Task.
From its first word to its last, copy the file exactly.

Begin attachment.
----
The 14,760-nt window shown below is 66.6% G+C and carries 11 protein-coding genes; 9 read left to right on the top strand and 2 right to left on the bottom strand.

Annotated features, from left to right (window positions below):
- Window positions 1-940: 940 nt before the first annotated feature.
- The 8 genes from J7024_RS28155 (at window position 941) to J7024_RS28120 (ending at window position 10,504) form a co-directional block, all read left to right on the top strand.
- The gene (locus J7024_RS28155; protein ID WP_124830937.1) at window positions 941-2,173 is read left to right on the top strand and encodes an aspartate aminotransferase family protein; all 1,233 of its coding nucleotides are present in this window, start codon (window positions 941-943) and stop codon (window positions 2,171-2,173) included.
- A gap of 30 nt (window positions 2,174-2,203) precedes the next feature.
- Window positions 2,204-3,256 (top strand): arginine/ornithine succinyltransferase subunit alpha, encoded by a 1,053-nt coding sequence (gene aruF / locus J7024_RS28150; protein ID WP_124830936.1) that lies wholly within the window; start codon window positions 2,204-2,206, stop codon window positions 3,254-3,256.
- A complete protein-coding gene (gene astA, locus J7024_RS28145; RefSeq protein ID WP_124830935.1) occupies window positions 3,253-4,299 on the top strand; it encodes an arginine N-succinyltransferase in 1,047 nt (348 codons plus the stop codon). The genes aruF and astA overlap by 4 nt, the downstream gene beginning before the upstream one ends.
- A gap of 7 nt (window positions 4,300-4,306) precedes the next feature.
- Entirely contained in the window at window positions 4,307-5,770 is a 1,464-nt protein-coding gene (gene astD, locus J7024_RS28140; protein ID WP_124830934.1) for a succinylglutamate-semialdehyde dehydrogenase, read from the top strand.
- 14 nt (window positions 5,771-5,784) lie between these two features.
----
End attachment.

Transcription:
The 14,760-nt window shown below is 66.6% G+C and carries 11 protein-coding genes; 9 read left to right on the top strand and 2 right to left on the bottom strand.

Annotated features, from left to right (window positions below):
- Window positions 1-940: 940 nt before the first annotated feature.
- The 8 genes from J7024_RS28155 (at window position 941) to J7024_RS28120 (ending at window position 10,504) form a co-directional block, all read left to right on the top strand.
- The gene (locus J7024_RS28155; protein ID WP_124830937.1) at window positions 941-2,173 is read left to right on the top strand and encodes an aspartate aminotransferase family protein; all 1,233 of its coding nucleotides are present in this window, start codon (window positions 941-943) and stop codon (window positions 2,171-2,173) included.
- A gap of 30 nt (window positions 2,174-2,203) precedes the next feature.
- Window positions 2,204-3,256 (top strand): arginine/ornithine succinyltransferase subunit alpha, encoded by a 1,053-nt coding sequence (gene aruF / locus J7024_RS28150; protein ID WP_124830936.1) that lies wholly within the window; start codon window positions 2,204-2,206, stop codon window positions 3,254-3,256.
- A complete protein-coding gene (gene astA, locus J7024_RS28145; RefSeq protein ID WP_124830935.1) occupies window positions 3,253-4,299 on the top strand; it encodes an arginine N-succinyltransferase in 1,047 nt (348 codons plus the stop codon). The genes aruF and astA overlap by 4 nt, the downstream gene beginning before the upstream one ends.
- A gap of 7 nt (window positions 4,300-4,306) precedes the next feature.
- Entirely contained in the window at window positions 4,307-5,770 is a 1,464-nt protein-coding gene (gene astD, locus J7024_RS28140; protein ID WP_124830934.1) for a succinylglutamate-semialdehyde dehydrogenase, read from the top strand.
- 14 nt (window positions 5,771-5,784) lie between these two features.